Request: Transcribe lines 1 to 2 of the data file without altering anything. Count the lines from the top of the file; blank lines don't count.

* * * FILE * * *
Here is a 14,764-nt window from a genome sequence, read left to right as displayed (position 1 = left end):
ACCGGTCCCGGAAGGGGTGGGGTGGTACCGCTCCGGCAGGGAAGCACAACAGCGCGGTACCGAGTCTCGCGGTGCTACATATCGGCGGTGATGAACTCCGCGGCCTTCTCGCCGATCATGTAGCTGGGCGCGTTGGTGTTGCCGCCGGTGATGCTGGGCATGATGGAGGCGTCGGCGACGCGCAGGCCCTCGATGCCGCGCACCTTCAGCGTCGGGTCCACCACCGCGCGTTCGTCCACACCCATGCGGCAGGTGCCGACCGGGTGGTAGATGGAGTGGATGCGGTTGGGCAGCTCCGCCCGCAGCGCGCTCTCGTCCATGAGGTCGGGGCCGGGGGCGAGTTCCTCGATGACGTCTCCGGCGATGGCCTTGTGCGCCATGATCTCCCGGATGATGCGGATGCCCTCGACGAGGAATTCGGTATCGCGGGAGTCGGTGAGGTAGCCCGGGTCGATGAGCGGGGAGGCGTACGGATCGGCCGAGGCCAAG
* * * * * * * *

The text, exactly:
Here is a 14,764-nt window from a genome sequence, read left to right as displayed (position 1 = left end):
ACCGGTCCCGGAAGGGGTGGGGTGGTACCGCTCCGGCAGGGAAGCACAACAGCGCGGTACCGAGTCTCGCGGTGCTACATATCGGCGGTGATGAACTCCGCGGCCTTCTCGCCGATCATGTAGCTGGGCGCGTTGGTGTTGCCGCCGGTGATGCTGGGCATGATGGAGGCGTCGGCGACGCGCAGGCCCTCGATGCCGCGCACCTTCAGCGTCGGGTCCACCACCGCGCGTTCGTCCACACCCATGCGGCAGGTGCCGACCGGGTGGTAGATGGAGTGGATGCGGTTGGGCAGCTCCGCCCGCAGCGCGCTCTCGTCCATGAGGTCGGGGCCGGGGGCGAGTTCCTCGATGACGTCTCCGGCGATGGCCTTGTGCGCCATGATCTCCCGGATGATGCGGATGCCCTCGACGAGGAATTCGGTATCGCGGGAGTCGGTGAGGTAGCCCGGGTCGATGAGCGGGGAGGCGTACGGATCGGCCGAGGCCAAG